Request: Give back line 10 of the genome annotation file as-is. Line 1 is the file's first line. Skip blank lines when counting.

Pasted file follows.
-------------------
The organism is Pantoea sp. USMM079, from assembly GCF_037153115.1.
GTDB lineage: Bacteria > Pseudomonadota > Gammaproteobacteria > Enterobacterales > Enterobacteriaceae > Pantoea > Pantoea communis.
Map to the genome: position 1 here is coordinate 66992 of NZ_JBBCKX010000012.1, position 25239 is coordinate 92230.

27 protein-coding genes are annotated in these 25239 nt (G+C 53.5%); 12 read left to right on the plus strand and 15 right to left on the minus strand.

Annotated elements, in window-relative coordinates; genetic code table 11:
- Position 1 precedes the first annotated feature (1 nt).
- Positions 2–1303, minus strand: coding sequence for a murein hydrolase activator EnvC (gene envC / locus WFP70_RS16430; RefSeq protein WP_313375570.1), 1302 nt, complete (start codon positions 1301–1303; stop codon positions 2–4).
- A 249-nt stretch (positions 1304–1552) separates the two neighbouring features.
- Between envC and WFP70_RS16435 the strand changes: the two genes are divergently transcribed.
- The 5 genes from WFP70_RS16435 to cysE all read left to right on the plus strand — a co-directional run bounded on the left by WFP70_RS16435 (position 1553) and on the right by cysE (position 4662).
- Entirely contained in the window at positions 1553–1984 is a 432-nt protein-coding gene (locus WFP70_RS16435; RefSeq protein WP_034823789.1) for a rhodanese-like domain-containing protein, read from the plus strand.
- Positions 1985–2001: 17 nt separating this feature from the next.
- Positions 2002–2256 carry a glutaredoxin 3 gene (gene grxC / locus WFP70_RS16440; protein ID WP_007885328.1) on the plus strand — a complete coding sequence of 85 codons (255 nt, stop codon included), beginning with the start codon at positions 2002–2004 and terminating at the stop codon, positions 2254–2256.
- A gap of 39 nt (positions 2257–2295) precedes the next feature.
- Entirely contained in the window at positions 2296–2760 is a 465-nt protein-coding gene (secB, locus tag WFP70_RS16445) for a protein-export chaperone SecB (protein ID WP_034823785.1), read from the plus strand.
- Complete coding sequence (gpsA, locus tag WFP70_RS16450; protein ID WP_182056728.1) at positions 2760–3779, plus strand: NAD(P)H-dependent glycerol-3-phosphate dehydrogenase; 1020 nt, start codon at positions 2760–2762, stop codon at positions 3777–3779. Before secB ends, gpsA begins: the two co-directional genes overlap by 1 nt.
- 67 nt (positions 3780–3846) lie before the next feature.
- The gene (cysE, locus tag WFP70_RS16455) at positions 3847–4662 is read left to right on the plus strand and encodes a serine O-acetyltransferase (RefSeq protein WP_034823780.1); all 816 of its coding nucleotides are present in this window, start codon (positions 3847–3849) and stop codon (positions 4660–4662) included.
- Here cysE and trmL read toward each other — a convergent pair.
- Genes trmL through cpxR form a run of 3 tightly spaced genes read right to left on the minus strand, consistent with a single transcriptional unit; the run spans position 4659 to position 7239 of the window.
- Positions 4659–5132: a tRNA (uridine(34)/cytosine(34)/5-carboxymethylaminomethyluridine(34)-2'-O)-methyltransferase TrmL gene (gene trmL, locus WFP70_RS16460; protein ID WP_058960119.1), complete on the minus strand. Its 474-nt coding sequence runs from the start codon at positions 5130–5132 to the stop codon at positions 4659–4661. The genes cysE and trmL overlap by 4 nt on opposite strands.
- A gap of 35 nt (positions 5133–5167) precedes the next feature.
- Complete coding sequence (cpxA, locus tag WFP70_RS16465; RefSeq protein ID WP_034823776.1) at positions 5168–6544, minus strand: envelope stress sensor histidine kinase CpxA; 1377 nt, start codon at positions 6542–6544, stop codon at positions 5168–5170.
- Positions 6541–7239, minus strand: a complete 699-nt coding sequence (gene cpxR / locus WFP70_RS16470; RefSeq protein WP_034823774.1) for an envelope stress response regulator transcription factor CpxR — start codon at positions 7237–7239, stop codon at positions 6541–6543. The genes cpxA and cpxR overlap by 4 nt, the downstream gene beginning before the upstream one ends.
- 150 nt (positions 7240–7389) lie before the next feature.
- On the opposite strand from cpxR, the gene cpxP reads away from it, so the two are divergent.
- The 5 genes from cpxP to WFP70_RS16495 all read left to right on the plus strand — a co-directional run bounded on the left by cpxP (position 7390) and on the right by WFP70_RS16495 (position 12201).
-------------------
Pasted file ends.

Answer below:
- The 5 genes from WFP70_RS16435 to cysE all read left to right on the plus strand — a co-directional run bounded on the left by WFP70_RS16435 (position 1553) and on the right by cysE (position 4662).